I now believe in the Oculus Rift, but I don't want to play 'Hawken'
In a virtual reality panel at SXSW this year, Gears of War designer Cliff Bleszinski offered a sagacious observation. "There are two types of people when it comes to the Oculus Rift," he said. "There are those who haven’t seen it, and those who have seen it and believe." I now believe in the promise of the Rift, but I don’t really want to play Hawken. I just want to explore strange new worlds — to return to that feeling of embodied extension in a virtual place.
While it has a long road ahead, Oculus is making progress. When my colleague Sean Hollister visited the company’s offices earlier this month, it boasted some 10,000 completed Oculus Rift developer kits. Oculus founder and designer Palmer Luckey tells me they’ve now received around 13,000 orders. "The day that Team Fortress 2 was announced for the Rift was the biggest web sales day of all time," Luckey says. When pressed on a shipping date for consumers, Oculus wouldn’t commit, except to note that something has gone wrong if it takes until the 2014 holiday season to ship. The company also says that the release date for consumers, predictably, will depend on its ability to amass content for the Rift, and its ability to manufacture the headset. But even if there’s more hype than shipped product at this point, that noise is critically important — without developers interested in making games for the platform, even a technically perfect Oculus Rift would be worthless in the hands of a player.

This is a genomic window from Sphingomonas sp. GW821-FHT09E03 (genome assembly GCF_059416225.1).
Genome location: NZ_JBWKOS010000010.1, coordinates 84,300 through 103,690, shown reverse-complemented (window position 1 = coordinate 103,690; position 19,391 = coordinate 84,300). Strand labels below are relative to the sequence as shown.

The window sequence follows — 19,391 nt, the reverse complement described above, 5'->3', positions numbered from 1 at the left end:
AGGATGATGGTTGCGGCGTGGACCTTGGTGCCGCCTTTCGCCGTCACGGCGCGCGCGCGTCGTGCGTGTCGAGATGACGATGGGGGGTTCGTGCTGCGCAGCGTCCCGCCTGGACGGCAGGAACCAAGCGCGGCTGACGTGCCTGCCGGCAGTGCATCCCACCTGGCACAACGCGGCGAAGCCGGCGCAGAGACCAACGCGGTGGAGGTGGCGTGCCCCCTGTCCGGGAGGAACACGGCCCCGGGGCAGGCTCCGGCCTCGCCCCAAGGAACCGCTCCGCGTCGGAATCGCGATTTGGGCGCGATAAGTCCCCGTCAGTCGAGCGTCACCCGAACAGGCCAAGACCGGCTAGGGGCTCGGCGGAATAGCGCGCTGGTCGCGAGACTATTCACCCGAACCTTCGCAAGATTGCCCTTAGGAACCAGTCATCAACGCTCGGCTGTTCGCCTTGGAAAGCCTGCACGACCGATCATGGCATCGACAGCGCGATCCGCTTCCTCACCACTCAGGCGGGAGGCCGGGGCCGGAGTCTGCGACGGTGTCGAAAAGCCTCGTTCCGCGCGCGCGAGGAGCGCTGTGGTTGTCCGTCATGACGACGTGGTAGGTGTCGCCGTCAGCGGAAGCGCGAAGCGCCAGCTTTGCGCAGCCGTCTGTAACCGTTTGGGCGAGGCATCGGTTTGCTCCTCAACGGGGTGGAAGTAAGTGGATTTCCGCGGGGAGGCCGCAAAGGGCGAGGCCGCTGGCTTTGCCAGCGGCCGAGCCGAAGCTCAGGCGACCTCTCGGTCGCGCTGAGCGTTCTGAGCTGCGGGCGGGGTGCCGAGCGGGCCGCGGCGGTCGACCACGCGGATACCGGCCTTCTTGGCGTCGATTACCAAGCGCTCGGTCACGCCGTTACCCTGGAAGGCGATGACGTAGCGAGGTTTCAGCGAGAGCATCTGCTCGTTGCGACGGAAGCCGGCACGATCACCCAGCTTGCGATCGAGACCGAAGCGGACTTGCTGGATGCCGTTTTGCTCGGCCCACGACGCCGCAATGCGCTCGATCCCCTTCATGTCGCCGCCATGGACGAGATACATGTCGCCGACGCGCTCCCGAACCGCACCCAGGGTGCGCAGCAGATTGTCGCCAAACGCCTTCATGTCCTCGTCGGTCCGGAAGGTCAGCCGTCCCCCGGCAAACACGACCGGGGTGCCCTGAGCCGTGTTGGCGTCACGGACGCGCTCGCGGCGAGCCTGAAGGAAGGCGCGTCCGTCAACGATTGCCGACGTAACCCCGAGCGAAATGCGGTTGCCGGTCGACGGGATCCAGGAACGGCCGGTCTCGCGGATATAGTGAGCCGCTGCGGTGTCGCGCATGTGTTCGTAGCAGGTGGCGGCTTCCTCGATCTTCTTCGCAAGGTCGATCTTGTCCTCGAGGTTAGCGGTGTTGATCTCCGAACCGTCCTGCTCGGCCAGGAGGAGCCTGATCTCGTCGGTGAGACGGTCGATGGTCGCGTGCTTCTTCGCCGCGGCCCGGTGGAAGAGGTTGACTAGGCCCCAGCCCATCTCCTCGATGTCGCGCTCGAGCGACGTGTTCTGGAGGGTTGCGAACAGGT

It’s not until we move past his Oculus progress report that Luckey really loosens up. He’s a long-time VR enthusiast, and it’s easy to tell he’s fired up about being a part of the future. "Living life as an enthusiast, you have to hate some things, and love other things," he says. "It’s no fun being in the middle ground. The things I’m enthusiastic about, man, I’m enthused about." Right now, as a product, the Oculus Rift sits solidly in the middle ground: our virtual reality future is still mostly a dream. But man, it’s an exciting dream.